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SXSW 2016: Friday afternoon with strong women at the International Day Stage and with Cerdd Cymru / Music Wales – 18th March 2016

 
By on Thursday, 7th April 2016 at 5:00 pm
 

Another day dawned after the awful event of Thursday evening at SXSW 2016. Despite my still shaken nerves, I was determined to make the most of my remaining time in Austin and my Friday afternooon would include the Cerdd Cymru / Music Wales showcase at Latitude 30. First up though was a lovely breakfast and quick catch-up with our friends from Music from Ireland / First Music Contact’s Angela Dorgan and Brendan Millar at B.D. Riley’s ahead of the full Irish breakfast lineup (Carrie’s review of their act are forthcoming). Then I was off to the Austin Convention Centre for a visit to the panel entitled TV Promos: Sync’s New Best Friend, which was a follow-up of sorts to another sync-orientated panel I sat in on at Norwich Sound and Vision 2016 in October. (For a review of my time at convention panels during SXSW, read my roundup post here.)

TV Promos - Sync’s New Best Friend panel Friday at SXSW 2016 Music Conference

After being sufficiently buoyed by the hope that song syncing for tv, film and adverts continue to be a good way for artists to make much needed income to support the music-making side of their craft, it was off to start seeing band trying to make a go of it. Staying in the Austin Convention Center, I went up to the 4th floor to the International Day Stage to catch London-based electropop duo Avec Sans. They clearly had made a good impression prior this appearance, as several megafans of theirs appeared to see them again at this afternoon appearance.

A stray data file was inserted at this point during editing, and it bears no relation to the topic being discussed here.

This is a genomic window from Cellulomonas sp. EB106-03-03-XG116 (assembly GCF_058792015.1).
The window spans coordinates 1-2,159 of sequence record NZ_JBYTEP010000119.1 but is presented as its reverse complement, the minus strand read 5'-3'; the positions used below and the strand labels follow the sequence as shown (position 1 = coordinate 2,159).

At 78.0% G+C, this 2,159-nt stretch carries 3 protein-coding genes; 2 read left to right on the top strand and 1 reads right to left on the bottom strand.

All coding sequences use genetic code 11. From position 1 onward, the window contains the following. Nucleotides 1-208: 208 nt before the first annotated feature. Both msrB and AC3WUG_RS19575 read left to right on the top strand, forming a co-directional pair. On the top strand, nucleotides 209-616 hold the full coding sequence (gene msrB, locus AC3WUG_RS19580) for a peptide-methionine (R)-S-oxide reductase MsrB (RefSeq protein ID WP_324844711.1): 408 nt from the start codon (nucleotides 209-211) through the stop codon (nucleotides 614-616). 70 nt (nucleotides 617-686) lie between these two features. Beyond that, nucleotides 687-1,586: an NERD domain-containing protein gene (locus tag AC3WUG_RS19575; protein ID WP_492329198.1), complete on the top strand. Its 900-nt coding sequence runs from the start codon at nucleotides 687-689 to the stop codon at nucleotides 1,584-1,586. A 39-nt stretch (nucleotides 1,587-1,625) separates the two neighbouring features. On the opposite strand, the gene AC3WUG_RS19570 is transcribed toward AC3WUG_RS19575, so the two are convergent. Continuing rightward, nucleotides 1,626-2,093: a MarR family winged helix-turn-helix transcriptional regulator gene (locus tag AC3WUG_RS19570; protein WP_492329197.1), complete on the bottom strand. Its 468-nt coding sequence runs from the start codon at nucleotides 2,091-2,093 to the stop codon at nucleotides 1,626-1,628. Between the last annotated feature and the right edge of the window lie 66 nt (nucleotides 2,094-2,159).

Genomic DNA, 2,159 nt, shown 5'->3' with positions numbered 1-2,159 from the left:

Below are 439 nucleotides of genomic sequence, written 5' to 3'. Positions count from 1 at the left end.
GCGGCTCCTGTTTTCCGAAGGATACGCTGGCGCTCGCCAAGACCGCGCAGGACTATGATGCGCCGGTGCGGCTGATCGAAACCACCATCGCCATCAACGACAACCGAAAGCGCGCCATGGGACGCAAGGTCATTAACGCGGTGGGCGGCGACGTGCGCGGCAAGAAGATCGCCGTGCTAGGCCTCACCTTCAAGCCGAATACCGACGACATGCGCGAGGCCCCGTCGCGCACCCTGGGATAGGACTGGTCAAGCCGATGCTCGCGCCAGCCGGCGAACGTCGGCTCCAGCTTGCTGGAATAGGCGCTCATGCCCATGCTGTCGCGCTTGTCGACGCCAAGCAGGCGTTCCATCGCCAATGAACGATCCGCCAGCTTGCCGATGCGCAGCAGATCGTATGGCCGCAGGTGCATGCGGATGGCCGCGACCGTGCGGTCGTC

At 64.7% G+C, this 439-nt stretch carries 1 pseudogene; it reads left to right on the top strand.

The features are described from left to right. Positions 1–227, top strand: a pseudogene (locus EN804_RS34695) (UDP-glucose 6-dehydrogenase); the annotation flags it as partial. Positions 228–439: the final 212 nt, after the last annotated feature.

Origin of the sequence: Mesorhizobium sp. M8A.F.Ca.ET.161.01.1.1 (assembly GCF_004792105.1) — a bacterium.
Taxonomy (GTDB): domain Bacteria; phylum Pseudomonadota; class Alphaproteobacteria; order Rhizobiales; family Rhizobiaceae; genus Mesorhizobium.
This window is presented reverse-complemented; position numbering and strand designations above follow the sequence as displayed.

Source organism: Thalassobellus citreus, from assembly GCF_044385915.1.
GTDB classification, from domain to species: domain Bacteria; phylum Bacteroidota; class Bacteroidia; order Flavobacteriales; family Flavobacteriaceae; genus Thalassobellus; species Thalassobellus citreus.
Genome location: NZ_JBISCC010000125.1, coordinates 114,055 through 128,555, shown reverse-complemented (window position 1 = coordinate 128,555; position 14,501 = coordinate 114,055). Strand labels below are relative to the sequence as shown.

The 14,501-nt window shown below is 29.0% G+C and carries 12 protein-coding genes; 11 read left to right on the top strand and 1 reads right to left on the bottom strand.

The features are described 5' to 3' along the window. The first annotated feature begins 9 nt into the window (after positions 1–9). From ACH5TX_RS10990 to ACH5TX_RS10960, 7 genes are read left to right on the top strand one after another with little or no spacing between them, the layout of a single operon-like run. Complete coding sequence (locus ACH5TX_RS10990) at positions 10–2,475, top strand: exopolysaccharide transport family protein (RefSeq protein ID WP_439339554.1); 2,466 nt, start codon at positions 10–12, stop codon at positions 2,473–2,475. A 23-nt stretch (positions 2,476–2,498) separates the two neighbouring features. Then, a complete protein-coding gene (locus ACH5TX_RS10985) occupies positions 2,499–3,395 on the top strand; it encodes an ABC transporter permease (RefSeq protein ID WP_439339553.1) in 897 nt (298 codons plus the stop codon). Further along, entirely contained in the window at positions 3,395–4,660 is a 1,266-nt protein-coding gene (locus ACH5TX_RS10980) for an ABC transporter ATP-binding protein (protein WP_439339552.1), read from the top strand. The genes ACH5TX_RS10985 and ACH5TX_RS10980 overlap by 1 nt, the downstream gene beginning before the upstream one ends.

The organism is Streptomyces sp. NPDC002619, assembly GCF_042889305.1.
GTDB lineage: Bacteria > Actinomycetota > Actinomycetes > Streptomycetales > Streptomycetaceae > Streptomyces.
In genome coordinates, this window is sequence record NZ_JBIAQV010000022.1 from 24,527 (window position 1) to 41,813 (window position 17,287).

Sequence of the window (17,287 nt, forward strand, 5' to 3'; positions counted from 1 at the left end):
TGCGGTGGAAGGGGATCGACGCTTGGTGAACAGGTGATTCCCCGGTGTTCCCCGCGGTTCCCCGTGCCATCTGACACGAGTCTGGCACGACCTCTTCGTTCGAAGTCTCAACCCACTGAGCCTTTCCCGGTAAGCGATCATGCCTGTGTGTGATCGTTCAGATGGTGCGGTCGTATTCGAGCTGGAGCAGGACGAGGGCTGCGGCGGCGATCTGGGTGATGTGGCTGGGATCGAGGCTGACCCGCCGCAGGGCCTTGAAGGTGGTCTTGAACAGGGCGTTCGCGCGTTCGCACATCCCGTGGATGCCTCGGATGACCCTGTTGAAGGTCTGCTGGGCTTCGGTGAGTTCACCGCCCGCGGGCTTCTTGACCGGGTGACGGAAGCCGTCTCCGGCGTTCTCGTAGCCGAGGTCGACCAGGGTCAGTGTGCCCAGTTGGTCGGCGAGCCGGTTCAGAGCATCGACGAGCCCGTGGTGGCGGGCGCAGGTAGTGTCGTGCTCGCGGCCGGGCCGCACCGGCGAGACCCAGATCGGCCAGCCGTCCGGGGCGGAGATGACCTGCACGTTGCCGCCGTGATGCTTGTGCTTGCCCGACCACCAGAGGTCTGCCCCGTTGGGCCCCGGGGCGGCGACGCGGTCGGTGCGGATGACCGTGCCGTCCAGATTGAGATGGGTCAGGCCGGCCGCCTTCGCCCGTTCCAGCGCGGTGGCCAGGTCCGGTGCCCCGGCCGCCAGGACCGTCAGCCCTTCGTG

Avec Sans at the International Day Stage at Austin Convention Center, Friday at SXSW 2016

Avec Sans are platinum blonde Alice Fox (originally from Manchester) on vocal duties and Jack St. James on electronics. As TGTF’s resident electro fan, I’ve seen my fair share of duos with a similar setup, and I can say without a doubt that this pair are in the top tier of acts I’ve had the pleasure to witness live. Like Claire L. Evans of YACHT at Easy Tiger the previous night, Fox is a charismatic presence live, providing the human side of Avec Sans with beautously yearning vocals and the perfect foil to the deliciously mechanical machinations of St. James. Watch and listen to the duo’s latest single ‘Heartbreak Hi’ below; their debut album will be out on the 3rd of June; you can donate to their recording effort on PledgeMusic. A headline UK tour will be accompanying its release (all the details here on their Facebook).

[youtube]https://www.youtube.com/watch?v=k993pVu1TY4[/youtube]

It was a nice coincidence, according to Cerdd Cymru / Music Wales manager Fionna Allan that their line-up scheduled for Friday afternoon at the British Music Embassy at Latitude 30 was entirely made up of acts with strong female or female-fronted acts. Allan was all the more prouder about her showcase when I explained to her that there was an important feminist element to this year’s SXSW, as Carrie previewed in this feature prior to our week in Austin. Three of the five acts performing on this bill were Welsh, including first two acts Rozi Plain (a favourite of BBC 6 Music’s Marc Riley who I unfortunately missed) and Violet Skies, who I covered as part of the Trackd showcase and chatted with Monday night. True to her word and despite her relative newness to America, Violet was the consummate professional, garnering a massive audience hanging on to every soulful word she sung. As she sung her debut single ‘How the Mighty’, I became even more convinced in her chance at worldwide success. Good luck to her!